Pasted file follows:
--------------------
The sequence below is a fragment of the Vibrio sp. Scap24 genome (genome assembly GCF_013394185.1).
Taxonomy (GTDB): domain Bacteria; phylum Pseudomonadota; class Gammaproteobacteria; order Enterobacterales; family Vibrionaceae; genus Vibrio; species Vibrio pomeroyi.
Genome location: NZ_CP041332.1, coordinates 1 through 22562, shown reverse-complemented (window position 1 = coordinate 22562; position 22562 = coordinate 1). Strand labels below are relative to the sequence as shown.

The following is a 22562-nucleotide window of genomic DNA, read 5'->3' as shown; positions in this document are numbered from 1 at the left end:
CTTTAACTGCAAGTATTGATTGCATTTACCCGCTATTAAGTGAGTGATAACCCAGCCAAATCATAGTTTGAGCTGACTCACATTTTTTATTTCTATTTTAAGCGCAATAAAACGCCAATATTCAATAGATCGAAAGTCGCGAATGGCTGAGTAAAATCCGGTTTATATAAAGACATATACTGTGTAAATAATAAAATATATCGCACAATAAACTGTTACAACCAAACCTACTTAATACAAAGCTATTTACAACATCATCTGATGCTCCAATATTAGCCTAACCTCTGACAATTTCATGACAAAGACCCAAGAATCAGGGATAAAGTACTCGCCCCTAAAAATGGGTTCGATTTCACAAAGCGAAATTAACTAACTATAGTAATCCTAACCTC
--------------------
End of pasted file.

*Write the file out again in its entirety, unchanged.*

The sequence below is a fragment of the Vibrio sp. Scap24 genome (genome assembly GCF_013394185.1).
Taxonomy (GTDB): domain Bacteria; phylum Pseudomonadota; class Gammaproteobacteria; order Enterobacterales; family Vibrionaceae; genus Vibrio; species Vibrio pomeroyi.
Genome location: NZ_CP041332.1, coordinates 1 through 22562, shown reverse-complemented (window position 1 = coordinate 22562; position 22562 = coordinate 1). Strand labels below are relative to the sequence as shown.

The following is a 22562-nucleotide window of genomic DNA, read 5'->3' as shown; positions in this document are numbered from 1 at the left end:
CTTTAACTGCAAGTATTGATTGCATTTACCCGCTATTAAGTGAGTGATAACCCAGCCAAATCATAGTTTGAGCTGACTCACATTTTTTATTTCTATTTTAAGCGCAATAAAACGCCAATATTCAATAGATCGAAAGTCGCGAATGGCTGAGTAAAATCCGGTTTATATAAAGACATATACTGTGTAAATAATAAAATATATCGCACAATAAACTGTTACAACCAAACCTACTTAATACAAAGCTATTTACAACATCATCTGATGCTCCAATATTAGCCTAACCTCTGACAATTTCATGACAAAGACCCAAGAATCAGGGATAAAGTACTCGCCCCTAAAAATGGGTTCGATTTCACAAAGCGAAATTAACTAACTATAGTAATCCTAACCTC